Underrepresentation of Black biomedical researchers demonstrates continued racial inequity and lack of diversity in the field. The Black Voices in Research curriculum was designed to provide effective instructional materials that showcase inclusive excellence, facilitate the dialog about diversity and inclusion in biomedical research, enhance critical thinking and reflection, integrate diverse visions and worldviews, and ignite action. Instructional materials consist of short videos and discussion prompts featuring Black biomedical research faculty and professionals. Pilot evaluation of instructional content showed that individual stories promoted information relevance, increased knowledge, and created behavioral intention to promote diversity and inclusive excellence in biomedical research.
Storytelling could be considered as one of the ecological way to study the pragmatic function of speech in schizophrenia. It demands the ability to create narrative (text) that would be appropriate to particular context. Neuropsychological basis of text-context relation impairment in schizophrenia needs clarification.
To study neuropsychological correlates of pragmatic text-context impairment revealed during storytelling in patients with schizophrenia.
Participants were 14 inpatients with schizophrenia and 18 students without mental disorders. Neuropsychological functioning was measured in both groups according to Luria’s method. Pragmatics assessed by storytelling on images which simultaneously depicts some narrative that should be correctly decoded and after expressed to investigator. The images were taken from Luria’s neuropsychological album and Bidstrup’s drawings.
Stories of patients with schizophrenia were different from control stories in two ways. Some patients produced stories which predominantly characterized by incompleteness that don’t give an opportunity to understand their narratives as connected whole because of its lacunarity. In other cases, stories predominantly characterized by distortion of the storyline which became not realistic and don’t match with the original picture. Incompleteness errors primarily correlates with neuropsychological dysfunction of left frontal lobe (p<0,001). Distortion errors also mainly correlates with dysfunction of frontal lobes (p<0,01), but qualitative analysis reveals right hemisphere involvement.
Impairment of the pragmatic function of speech during storytelling in schizophrenia could manifest itself in at least two different ways. Preliminary results show that it could be connected with different neuropsychological mechanisms and worth considered with left-right frontal lobes opposition.
Conflict of interest
The reported study was funded by RFBR, project number 20-013-00772
Storytelling is increasingly recognized as a culturally relevant, human-centered strategy and has been linked to improvements in health knowledge, behavior, and outcomes. The Community Engagement Program of the Johns Hopkins Institute for Clinical and Translational Research designed and implemented a storytelling training program as a potentially versatile approach to promote stakeholder engagement. Data collected from multiple sources, including participant ratings, responses to open-ended questions, and field notes, consistently pointed to high-level satisfaction and acceptability of the program. As a next step, the storytelling training process and its impact need to be further investigated.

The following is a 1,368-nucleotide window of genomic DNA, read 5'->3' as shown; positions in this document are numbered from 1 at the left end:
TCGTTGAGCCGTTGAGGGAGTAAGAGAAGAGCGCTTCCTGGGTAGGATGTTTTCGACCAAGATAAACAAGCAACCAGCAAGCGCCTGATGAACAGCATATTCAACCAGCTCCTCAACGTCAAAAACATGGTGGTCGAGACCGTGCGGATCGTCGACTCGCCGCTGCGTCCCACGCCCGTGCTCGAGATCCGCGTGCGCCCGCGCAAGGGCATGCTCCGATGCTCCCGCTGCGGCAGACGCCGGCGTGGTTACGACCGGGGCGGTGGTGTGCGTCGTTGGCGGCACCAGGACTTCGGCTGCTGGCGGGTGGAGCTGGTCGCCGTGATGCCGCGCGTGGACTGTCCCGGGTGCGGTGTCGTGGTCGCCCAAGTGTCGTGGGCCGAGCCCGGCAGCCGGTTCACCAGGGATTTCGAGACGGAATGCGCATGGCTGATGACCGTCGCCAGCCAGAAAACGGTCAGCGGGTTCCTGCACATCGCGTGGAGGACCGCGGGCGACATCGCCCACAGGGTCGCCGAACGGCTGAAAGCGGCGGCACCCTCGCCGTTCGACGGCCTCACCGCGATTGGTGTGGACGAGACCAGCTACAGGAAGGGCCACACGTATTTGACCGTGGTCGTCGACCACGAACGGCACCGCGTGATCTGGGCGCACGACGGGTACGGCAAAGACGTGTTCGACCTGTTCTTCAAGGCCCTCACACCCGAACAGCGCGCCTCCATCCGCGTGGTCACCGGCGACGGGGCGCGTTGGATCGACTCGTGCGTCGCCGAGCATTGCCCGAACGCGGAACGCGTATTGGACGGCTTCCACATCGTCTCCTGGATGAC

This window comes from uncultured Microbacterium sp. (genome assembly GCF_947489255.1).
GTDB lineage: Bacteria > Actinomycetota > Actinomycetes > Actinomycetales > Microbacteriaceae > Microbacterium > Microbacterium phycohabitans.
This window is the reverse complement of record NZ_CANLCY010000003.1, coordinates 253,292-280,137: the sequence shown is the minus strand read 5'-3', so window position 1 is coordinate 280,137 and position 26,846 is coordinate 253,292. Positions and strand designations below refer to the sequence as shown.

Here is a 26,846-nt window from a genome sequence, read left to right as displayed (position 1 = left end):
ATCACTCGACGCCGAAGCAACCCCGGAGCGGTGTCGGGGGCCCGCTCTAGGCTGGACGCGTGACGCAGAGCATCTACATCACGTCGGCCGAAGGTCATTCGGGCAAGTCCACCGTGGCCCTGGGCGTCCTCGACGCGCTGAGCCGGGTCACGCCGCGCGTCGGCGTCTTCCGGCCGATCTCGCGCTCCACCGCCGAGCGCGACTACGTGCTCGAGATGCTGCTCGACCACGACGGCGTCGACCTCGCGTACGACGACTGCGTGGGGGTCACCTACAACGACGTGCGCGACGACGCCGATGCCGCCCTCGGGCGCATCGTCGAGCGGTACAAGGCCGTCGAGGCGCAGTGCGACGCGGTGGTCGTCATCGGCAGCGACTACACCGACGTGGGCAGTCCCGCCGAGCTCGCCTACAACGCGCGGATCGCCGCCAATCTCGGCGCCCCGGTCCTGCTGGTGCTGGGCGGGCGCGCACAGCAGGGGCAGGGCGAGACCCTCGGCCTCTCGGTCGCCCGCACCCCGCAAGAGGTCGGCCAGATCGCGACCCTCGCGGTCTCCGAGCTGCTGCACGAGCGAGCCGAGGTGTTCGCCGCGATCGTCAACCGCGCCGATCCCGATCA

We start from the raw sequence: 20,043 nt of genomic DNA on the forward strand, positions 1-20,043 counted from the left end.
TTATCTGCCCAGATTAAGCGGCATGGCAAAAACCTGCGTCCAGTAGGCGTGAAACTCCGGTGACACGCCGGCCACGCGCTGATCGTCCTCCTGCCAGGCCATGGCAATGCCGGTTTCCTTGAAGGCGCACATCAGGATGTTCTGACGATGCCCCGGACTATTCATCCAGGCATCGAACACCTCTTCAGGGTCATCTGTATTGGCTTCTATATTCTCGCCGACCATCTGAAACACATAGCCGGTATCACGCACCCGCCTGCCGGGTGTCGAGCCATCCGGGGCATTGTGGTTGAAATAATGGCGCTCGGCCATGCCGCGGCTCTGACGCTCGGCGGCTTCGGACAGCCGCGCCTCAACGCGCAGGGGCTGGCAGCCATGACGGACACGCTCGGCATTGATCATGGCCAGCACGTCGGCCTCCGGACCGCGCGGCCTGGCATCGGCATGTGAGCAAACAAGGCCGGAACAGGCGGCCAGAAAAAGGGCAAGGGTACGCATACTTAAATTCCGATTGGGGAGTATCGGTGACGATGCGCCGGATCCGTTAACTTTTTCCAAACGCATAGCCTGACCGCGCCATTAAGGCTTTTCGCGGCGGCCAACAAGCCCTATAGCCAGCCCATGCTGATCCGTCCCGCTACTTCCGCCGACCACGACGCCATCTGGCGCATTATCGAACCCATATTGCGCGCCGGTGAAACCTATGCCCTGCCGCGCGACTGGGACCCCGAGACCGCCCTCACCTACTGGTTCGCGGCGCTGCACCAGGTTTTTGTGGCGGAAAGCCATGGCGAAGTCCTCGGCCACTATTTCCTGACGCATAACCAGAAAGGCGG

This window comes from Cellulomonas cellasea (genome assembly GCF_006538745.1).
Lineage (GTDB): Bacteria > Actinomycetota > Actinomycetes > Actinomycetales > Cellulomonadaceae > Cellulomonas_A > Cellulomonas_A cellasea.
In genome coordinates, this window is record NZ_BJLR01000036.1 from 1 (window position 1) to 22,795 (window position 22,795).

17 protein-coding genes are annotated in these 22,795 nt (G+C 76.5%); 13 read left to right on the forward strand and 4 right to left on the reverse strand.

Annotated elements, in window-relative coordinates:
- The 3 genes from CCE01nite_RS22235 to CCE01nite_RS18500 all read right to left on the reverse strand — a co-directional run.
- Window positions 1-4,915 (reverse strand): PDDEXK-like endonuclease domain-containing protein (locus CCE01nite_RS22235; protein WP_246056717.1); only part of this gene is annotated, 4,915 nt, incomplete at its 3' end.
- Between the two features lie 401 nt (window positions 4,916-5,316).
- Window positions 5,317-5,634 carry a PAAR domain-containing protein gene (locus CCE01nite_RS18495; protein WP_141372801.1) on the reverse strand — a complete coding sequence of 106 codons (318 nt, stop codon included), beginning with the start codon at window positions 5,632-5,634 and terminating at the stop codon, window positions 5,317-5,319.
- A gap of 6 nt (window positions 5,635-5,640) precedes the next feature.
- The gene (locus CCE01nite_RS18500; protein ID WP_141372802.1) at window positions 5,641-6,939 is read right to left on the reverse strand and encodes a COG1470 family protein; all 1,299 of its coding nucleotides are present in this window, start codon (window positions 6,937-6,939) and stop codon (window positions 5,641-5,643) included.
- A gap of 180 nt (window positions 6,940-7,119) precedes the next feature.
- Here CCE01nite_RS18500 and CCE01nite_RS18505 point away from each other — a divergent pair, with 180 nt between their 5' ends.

Cultural transmission biases such as prestige are thought to have been a primary driver in shaping the dynamics of human cultural evolution. However, few empirical studies have measured the importance of prestige relative to other effects, such as content biases present within the information being transmitted. Here, we report the findings of an experimental transmission study designed to compare the simultaneous effects of a model using a high- or low-prestige regional accent with the presence of narrative content containing social, survival, emotional, moral, rational, or counterintuitive information in the form of a creation story. Results from multimodel inference reveal that prestige is a significant factor in determining the salience and recall of information, but that several content biases, specifically social, survival, negative emotional, and biological counterintuitive information, are significantly more influential. Further, we find evidence that reliance on prestige cues may serve as a conditional learning strategy when no content cues are available. Our results demonstrate that content biases serve a vital and underappreciated role in cultural transmission and cultural evolution.
Social media summary: Storyteller and tale are both key to memorability, but some content is more important than the storyteller's prestige.